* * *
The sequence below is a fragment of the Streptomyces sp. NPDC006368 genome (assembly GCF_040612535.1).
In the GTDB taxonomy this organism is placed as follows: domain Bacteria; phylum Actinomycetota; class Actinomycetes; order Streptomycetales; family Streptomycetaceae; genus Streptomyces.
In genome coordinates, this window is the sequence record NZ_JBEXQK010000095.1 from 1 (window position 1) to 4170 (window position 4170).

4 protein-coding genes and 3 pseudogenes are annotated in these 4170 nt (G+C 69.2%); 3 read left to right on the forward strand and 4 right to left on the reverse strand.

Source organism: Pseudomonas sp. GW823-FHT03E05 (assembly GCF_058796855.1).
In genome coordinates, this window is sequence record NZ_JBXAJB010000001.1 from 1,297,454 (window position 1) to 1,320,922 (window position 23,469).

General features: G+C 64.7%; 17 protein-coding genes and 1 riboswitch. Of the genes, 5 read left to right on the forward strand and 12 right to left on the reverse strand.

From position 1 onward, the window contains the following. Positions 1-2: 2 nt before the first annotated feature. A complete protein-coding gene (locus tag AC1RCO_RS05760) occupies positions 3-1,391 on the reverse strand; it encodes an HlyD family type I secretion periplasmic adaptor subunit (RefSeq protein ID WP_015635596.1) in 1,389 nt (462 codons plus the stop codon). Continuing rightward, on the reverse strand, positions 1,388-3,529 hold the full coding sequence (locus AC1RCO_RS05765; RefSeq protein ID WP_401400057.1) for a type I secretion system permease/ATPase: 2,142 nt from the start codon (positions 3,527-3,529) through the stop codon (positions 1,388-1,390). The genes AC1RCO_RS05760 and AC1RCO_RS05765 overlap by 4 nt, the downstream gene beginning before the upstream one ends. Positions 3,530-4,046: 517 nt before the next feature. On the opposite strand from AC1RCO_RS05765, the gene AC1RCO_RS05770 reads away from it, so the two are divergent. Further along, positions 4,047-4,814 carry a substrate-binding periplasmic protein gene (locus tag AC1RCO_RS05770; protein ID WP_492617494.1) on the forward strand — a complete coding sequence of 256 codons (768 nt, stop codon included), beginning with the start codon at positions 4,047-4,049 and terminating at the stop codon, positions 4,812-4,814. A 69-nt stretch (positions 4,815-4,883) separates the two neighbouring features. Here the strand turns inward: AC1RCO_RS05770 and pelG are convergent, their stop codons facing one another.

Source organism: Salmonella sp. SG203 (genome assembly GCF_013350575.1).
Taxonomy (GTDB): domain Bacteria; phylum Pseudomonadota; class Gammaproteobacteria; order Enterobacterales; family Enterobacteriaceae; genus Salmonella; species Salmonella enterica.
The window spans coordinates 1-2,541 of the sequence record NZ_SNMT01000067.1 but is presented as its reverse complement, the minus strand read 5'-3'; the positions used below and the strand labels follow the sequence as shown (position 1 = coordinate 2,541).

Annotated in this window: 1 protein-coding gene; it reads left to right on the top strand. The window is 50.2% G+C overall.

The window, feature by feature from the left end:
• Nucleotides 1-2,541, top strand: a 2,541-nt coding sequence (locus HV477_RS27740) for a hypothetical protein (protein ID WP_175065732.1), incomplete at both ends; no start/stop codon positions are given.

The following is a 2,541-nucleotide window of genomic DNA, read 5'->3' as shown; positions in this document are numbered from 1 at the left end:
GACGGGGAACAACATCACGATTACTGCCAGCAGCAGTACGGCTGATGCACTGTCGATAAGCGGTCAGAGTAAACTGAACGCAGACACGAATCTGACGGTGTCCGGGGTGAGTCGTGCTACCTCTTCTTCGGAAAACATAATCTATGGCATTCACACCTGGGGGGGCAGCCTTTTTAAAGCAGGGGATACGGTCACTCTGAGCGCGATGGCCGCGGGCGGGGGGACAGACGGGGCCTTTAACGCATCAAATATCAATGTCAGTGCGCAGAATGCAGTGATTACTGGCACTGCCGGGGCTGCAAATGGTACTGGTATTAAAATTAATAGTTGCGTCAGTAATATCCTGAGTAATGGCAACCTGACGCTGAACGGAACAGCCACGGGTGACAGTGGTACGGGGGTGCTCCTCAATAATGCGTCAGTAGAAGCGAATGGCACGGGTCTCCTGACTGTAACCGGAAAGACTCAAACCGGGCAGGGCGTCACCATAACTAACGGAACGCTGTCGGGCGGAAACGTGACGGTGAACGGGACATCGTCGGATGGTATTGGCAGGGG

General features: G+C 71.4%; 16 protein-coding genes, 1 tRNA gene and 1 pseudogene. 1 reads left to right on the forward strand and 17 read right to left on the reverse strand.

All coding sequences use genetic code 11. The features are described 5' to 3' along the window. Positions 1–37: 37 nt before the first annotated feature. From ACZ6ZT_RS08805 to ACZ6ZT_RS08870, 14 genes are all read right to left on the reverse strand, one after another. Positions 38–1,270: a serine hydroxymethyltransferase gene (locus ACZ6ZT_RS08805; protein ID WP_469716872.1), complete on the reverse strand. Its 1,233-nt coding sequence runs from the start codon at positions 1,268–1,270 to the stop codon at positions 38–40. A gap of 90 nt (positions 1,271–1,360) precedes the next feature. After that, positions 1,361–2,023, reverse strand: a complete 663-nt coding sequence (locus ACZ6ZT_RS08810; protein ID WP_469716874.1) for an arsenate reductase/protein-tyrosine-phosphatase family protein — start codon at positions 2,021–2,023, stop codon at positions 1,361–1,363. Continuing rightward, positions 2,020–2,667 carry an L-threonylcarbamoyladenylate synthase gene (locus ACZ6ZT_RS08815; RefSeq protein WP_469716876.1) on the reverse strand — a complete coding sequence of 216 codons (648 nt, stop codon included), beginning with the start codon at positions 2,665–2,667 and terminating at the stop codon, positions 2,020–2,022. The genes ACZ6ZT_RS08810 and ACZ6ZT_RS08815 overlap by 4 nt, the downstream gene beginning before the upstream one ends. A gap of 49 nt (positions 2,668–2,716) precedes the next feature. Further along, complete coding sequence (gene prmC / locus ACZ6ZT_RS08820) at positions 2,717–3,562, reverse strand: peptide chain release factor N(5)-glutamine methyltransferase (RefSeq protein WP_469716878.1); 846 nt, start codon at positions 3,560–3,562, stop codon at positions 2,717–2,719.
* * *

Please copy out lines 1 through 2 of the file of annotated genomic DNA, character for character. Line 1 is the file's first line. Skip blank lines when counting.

The sequence below is a fragment of the Streptomyces sp. NPDC006368 genome (assembly GCF_040612535.1).
In the GTDB taxonomy this organism is placed as follows: domain Bacteria; phylum Actinomycetota; class Actinomycetes; order Streptomycetales; family Streptomycetaceae; genus Streptomyces.